rahmu rahmu - 4 years ago 70
Python Question

How can data remain persistent across multiple calls of decorated function?

The following function is meant to be used as a decorator that stores the results of already computed values. If the argument has already been calculated before, the function will return the value stored in the

cache
dictionary:

def cached(f):
f.cache = {}
def _cachedf(*args):
if args not in f.cache:
f.cache[args] = f(*args)

return f.cache[args]

return _cachedf


I realized (by mistake) that
cache
does not need to be an attribute of the function object. As a matter of facts, the following code works as well:

def cached(f):
cache = {} # <---- not an attribute this time!
def _cachedf(*args):
if args not in cache:
cache[args] = f(*args)

return cache[args]
return _cachedf


I am having a hard time understanding how can the
cache
object be persistent across multiple calls. I tried calling multiple cached functions several times and could not find any conflict or problems.

Can anyone please help me understand how the
cache
variable still exists even after the
_cachedf
function is returned?

Answer Source

You are creating a closure here: The function _cachedf() closes over the variable cache from the enclosing scope. This keeps cache alive as long as the function object lives.

Edit: Maybe I should add a few more details on how this works in Python and how CPython implements this.

Let's look at a simpler example:

def f():
    a = []
    def g():
        a.append(1)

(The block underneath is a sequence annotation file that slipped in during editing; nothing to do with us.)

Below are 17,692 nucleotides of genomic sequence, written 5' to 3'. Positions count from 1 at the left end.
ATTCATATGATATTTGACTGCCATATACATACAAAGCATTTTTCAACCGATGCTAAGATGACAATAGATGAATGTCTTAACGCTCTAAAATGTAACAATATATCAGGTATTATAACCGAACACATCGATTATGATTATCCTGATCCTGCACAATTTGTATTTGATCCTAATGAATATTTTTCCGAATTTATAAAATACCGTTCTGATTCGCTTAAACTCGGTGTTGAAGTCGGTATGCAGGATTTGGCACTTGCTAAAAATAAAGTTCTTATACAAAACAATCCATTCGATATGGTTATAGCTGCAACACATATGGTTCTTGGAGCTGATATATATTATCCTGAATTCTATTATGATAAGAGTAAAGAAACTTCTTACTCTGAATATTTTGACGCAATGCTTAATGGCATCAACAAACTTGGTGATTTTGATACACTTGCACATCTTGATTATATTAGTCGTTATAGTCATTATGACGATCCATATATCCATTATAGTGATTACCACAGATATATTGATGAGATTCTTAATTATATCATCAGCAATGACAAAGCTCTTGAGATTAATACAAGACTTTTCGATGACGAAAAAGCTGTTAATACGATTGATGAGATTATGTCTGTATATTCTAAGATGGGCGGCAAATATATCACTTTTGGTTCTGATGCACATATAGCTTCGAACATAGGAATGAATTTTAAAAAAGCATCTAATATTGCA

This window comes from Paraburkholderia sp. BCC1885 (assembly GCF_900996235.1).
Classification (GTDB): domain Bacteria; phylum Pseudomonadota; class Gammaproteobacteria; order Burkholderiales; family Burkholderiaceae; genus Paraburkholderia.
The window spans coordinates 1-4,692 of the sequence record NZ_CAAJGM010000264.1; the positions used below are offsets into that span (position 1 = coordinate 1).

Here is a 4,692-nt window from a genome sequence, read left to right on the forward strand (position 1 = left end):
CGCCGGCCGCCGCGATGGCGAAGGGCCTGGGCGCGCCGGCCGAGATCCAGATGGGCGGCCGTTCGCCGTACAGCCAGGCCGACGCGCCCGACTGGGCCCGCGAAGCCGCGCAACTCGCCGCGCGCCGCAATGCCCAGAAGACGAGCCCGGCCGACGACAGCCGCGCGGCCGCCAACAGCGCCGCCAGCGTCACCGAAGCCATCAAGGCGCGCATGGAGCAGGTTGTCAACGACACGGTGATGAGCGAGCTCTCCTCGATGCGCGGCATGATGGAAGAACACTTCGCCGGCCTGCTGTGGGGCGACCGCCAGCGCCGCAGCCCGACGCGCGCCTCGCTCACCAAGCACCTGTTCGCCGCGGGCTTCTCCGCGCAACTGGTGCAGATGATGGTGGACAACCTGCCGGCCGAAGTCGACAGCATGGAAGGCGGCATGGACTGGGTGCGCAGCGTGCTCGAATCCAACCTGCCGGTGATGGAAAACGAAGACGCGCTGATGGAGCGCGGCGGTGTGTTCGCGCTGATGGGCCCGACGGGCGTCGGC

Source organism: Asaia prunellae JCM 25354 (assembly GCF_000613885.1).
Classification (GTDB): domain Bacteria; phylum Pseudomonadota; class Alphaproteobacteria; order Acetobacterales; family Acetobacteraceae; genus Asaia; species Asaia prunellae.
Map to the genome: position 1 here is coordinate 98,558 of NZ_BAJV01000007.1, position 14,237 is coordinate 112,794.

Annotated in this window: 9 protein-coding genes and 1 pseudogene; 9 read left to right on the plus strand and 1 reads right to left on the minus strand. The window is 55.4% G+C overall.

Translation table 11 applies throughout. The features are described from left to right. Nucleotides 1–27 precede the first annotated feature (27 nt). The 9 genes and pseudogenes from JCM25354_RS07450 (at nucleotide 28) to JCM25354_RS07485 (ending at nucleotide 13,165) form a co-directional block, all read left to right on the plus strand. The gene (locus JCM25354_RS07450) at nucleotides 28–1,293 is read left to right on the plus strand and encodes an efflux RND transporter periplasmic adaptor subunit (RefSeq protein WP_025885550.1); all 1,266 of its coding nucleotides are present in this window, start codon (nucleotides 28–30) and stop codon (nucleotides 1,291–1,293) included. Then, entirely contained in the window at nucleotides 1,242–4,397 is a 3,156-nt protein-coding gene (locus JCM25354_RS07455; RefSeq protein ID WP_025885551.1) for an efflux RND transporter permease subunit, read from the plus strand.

return len(a)
    return g

Example usage in the interactive interpreter

>>> h = f()
>>> h()
1
>>> h()
2
>>> h()
3

During compilation of the module containing the function f(), the compiler sees that the function g() references the name a from the enclosing scope and memorises this external reference in the code object corresponding to the function f() (specifically, it adds the name a to f.__code__.co_cellvars).

So what happens when the function f() is called? The first line create a new list object and binds it to the name a. The next line creates a new function object (using a the code object created during the compilation of the module) and binds it to the name g. The body of g() isn't executed at this point, and finally the funciton object is returned.

Since the code object of f() has a note that the name a is referenced by local functions, a "cell" for this name is created when f() is entered. This cell contains the reference to the actual list object a is bound to, and the function g() gets a reference to this cell. That way, the list object and the cell are kept alive even when the funciton f() exits.

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